Tales from the Expat Harem, edited by Anastasia Ashman and Jennifer Eaton Gokmen has been around for a few years, but I just recently read it. I found the writing to be rather self-conscious and I really dislike the title. I know it is good for marketing, but it just feeds into the misconceptions that many people have of the harem in Turkey. In fact, the tales are nothing like the misconceptions and often are heartfelt stories. I am acquainted with quite a few of the women in the book and was more interested in the stories for that reason. Especially the stories of cross-cultural relationships are important, as no matter where a couple lives, the difficulties of marriage are affected even more by having to deal with different cultures and possibly religions. It is worth reading, but not a great work of art.

Now I am on a popcorn book phase. One I read recently is Robert Goddard’s Caught in the Light. A photographer, Ian Jarrett, meets a mysterious woman in Vienna and falls in love (or obsession). He goes back to England, gets out of an already rocky marriage, and finds this woman has a convoluted personality which also involves identification with a woman from the early 1800s who actually invented photography. Along the way there are some murders, a lot of clues for a wild goose chase, and a sort of open ending. It’s a good story and satisfying because you don’t have to think about it much– good for bedtime reading.


All the Colours of Darkness by Peter Robinson was my next book. It was interesting but not gripping. It involved the murder suicide of a gay couple. It turned out that the man who was murdered was a spy and so MI6 was involved in all their sneaky ways. It was a good story but it didn’t make me hungry to read more by this author.





A book that I started some time ago and then lent out came back to me, so I finally finished it. This was Mother Tongue by Bill Bryson. It was published in 1990, so some of the recent references are a little dated, but as usual Bryson takes a complete and somewhat humourous approach to various issues of language, including swearing and word play. I like reading about language, so I enjoyed it, and I think that teachers of English should also read it to give more background to why English is the way it is.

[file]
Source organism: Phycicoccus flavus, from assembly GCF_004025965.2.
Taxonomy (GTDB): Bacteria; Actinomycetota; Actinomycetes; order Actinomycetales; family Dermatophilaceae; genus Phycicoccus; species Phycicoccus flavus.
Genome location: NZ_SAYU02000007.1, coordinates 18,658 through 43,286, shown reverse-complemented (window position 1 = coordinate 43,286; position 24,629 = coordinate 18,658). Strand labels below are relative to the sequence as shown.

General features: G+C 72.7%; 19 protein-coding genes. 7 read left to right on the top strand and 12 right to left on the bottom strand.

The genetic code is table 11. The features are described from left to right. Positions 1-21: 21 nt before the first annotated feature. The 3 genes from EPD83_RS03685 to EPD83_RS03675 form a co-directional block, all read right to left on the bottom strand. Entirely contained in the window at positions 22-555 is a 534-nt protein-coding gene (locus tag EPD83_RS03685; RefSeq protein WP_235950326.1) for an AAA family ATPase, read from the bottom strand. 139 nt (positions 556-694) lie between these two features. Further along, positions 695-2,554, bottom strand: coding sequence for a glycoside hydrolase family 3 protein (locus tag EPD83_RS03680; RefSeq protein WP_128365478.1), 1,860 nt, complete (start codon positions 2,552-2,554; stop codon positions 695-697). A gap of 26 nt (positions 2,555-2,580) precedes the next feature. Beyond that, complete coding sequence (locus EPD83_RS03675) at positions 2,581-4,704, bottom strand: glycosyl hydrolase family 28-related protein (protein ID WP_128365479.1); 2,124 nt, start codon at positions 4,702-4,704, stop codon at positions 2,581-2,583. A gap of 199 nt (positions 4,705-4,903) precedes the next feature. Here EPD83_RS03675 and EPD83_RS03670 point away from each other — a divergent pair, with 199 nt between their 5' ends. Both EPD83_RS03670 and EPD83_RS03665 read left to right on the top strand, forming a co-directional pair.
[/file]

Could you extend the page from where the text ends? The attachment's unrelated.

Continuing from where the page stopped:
Finally for now, I read The Forty Rules of Love by Elif Shafak. I had read a couple of other books by her, and this one has quite a different topic and a different format. An American woman is asked to write a report for a publisher about a book and is pulled into the book by its topic and by its writer. Shafak’s book alternates between various characters in the book within the book and Ella. It was an interesting look at the Sufi dervish Shams of Tabriz, who became the companion of Rumi but was killed by jealous people. The whole thing makes Ella look at love in her life as a wife and mother. The friend who gave me the book said she could not get into it, but I really enjoyed the stories in it and highly recommend it.


That’s all for now folks! Come by and get some books for your winter reading.



  1. How do you have time to read?

    • sometimes in the cafe and definitely before bed. buffer zone! i am lucky to have so many books around.

  2. As a Canadian new to Istanbul, and Turkey I general, (3 days I ), I am really enjoying your blog and so excited to visit the cafe. I think 8 lira for hospitality and a meal is fantastic, I love that you have book recommendations as sometimes I forget to delve outside my regular genres, I love that you host events and hope to meet some people this way and I also love that you stand up for the underdog – well done, you! I think you do Canadians and women proud. Cheers!

    • thanks for the kinds words nicole. i hope you stop by the cafe soon.